By Russell Berman - 10/09/10 10:00 AM EDT
A conservative House Democrat’s statement that he won’t support Speaker Nancy Pelosi (D-Calif.) for another term is ramping up pressure on other vulnerable incumbents who have been dodging the question.
Republicans have seized on the comments by freshman Rep. Bobby Bright (D-Ala.), who told a local television station on Thursday that neither Pelosi nor House Republican leader John Boehner (Ohio) would get his vote in January. While the defection is the first by an incumbent Democrat, it could complicate Pelosi’s bid to keep the Speaker’s gavel if her party retains a slim majority in the House after Election Day.
Sere added that Republicans aren’t letting Bright off the hook. “We don’t trust Bobby Bright to remain true to his word,” he said.
Republicans have hammered conservative House Democrats for their vote to make Pelosi the Speaker in January 2009, looking for campaign ammunition against opponents who voted against most of the Democratic legislative agenda. A number of Democrats, such as Bright, voted against healthcare reform, the stimulus and cap-and-trade legislation.
Faced with tight re-election races and the liberal Speaker’s high disapproval ratings in swing districts, a growing number of House Democrats have refused to commit to Pelosi for another term. A few, including Rep. Gene Taylor (D-Miss.) have said they would prefer another, more centrist candidate.
Several lawmakers have responded to the question by saying they don’t know who the candidates for Speaker will be after the election – a curious statement given that Pelosi has made no secret of her intention to run again, and no other Democrat has yet stepped up to challenge her.
Bright hails from a heavily Republican district and compiled the most conservative voting record of any House Democrat. He made national headlines in August by joking that Pelosi “could get sick and die” before the election when he was asked if he would vote for her again for Speaker. His campaign is running an ad that shows side-by-side pictures of him with Boehner and touts his Republican voting record. On Thursday, he went a step further and ruled out supporting Pelosi. “I will vote for someone, a centrist, who is much more like me,” he told WFSA in Alabama.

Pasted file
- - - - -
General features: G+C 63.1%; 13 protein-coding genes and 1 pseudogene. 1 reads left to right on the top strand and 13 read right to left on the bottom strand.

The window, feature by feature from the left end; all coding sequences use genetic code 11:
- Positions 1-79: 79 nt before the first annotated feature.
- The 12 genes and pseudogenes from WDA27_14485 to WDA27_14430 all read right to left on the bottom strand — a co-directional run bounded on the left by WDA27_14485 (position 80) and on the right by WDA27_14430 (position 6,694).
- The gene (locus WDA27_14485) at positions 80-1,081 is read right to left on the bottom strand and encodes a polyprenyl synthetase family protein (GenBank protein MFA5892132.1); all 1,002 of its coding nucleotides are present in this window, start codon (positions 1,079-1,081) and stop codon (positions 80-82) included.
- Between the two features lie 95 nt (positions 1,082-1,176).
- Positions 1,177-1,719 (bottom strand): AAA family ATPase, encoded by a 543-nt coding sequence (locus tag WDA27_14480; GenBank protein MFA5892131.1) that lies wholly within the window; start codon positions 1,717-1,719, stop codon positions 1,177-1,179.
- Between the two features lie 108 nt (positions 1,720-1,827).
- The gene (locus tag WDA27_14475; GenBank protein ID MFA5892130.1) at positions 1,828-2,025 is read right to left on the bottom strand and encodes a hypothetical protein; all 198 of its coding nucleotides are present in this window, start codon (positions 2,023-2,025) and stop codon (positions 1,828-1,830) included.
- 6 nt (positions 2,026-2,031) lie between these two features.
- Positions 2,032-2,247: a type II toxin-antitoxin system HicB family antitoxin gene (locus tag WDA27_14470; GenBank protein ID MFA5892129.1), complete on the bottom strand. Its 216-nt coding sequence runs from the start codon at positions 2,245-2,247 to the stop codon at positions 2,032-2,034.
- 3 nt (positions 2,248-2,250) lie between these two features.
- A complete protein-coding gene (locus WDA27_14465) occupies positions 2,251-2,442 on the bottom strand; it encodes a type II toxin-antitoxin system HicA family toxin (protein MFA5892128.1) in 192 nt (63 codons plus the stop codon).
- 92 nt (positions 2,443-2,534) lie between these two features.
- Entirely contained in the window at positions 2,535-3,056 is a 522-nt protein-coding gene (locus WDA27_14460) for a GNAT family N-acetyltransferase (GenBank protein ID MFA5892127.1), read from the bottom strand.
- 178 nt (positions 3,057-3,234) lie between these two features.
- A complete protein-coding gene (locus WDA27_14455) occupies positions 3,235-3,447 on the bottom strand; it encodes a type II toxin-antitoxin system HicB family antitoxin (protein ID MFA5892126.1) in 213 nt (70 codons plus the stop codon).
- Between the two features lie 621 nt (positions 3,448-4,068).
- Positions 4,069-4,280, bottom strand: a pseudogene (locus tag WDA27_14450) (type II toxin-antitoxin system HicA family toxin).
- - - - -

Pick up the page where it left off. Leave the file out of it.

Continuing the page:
Demonstrating political independence from unpopular party leaders is a staple of competitive elections, and Pelosi has turned the other cheek when asked about the Democrats who have distanced themselves from her. “I just want them to win,” she said on the PBS Newshour last month.
But Pelosi’s bigger problem could be a mathematical one. If Bright wins re-election, Republicans would need only a 38-seat pick-up to deny Pelosi another term, even if they don’t win the majority outright. Taylor, another conservative Democrat in a strong re-election position, has said he wants a more centrist candidate and has voted against Pelosi for Speaker in 2005, although he supported her in 2009.
Pelosi allies have shown few signs of panic about her standing, and fund-raising assistance from party accounts that she controls could help keep more conservative Democrats from defecting. “She will be Speaker,” one source close to the Democratic leadership said flatly on Friday.
That prediction will depend not only on the size of the Republican wave in November, but on how many more Bobby Brights emerge before Election Day.
An earlier version of this story attributed comments by Andy Sere to a different spokesman for the National Republican Congressional Committee.